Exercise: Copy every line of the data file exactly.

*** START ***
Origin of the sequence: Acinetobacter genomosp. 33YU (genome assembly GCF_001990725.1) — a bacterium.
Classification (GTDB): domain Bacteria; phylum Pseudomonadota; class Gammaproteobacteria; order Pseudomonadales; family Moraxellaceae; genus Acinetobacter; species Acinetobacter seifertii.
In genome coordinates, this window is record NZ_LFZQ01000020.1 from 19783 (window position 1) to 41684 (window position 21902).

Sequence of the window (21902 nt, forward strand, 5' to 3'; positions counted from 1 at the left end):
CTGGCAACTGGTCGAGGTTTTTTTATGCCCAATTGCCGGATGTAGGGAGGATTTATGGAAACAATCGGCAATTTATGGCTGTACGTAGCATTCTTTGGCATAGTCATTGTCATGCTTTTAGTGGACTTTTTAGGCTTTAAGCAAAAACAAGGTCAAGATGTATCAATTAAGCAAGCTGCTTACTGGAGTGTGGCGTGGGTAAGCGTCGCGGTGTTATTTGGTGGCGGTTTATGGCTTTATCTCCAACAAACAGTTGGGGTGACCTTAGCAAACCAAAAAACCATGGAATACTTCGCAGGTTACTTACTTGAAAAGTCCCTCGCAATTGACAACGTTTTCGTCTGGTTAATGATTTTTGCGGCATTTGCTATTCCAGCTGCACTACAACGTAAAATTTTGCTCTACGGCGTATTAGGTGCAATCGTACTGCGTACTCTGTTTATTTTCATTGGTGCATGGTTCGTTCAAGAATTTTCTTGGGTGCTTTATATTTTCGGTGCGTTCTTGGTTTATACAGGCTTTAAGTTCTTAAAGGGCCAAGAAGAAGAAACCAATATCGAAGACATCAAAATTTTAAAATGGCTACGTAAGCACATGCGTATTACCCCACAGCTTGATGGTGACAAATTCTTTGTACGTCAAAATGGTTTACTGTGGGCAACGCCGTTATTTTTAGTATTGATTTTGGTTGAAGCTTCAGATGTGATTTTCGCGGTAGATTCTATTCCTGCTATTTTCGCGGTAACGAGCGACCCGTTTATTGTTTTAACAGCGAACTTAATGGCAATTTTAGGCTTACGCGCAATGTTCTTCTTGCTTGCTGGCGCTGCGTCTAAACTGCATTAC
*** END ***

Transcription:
Origin of the sequence: Acinetobacter genomosp. 33YU (genome assembly GCF_001990725.1) — a bacterium.
Classification (GTDB): domain Bacteria; phylum Pseudomonadota; class Gammaproteobacteria; order Pseudomonadales; family Moraxellaceae; genus Acinetobacter; species Acinetobacter seifertii.
In genome coordinates, this window is record NZ_LFZQ01000020.1 from 19783 (window position 1) to 41684 (window position 21902).

Sequence of the window (21902 nt, forward strand, 5' to 3'; positions counted from 1 at the left end):
CTGGCAACTGGTCGAGGTTTTTTTATGCCCAATTGCCGGATGTAGGGAGGATTTATGGAAACAATCGGCAATTTATGGCTGTACGTAGCATTCTTTGGCATAGTCATTGTCATGCTTTTAGTGGACTTTTTAGGCTTTAAGCAAAAACAAGGTCAAGATGTATCAATTAAGCAAGCTGCTTACTGGAGTGTGGCGTGGGTAAGCGTCGCGGTGTTATTTGGTGGCGGTTTATGGCTTTATCTCCAACAAACAGTTGGGGTGACCTTAGCAAACCAAAAAACCATGGAATACTTCGCAGGTTACTTACTTGAAAAGTCCCTCGCAATTGACAACGTTTTCGTCTGGTTAATGATTTTTGCGGCATTTGCTATTCCAGCTGCACTACAACGTAAAATTTTGCTCTACGGCGTATTAGGTGCAATCGTACTGCGTACTCTGTTTATTTTCATTGGTGCATGGTTCGTTCAAGAATTTTCTTGGGTGCTTTATATTTTCGGTGCGTTCTTGGTTTATACAGGCTTTAAGTTCTTAAAGGGCCAAGAAGAAGAAACCAATATCGAAGACATCAAAATTTTAAAATGGCTACGTAAGCACATGCGTATTACCCCACAGCTTGATGGTGACAAATTCTTTGTACGTCAAAATGGTTTACTGTGGGCAACGCCGTTATTTTTAGTATTGATTTTGGTTGAAGCTTCAGATGTGATTTTCGCGGTAGATTCTATTCCTGCTATTTTCGCGGTAACGAGCGACCCGTTTATTGTTTTAACAGCGAACTTAATGGCAATTTTAGGCTTACGCGCAATGTTCTTCTTGCTTGCTGGCGCTGCGTCTAAACTGCATTAC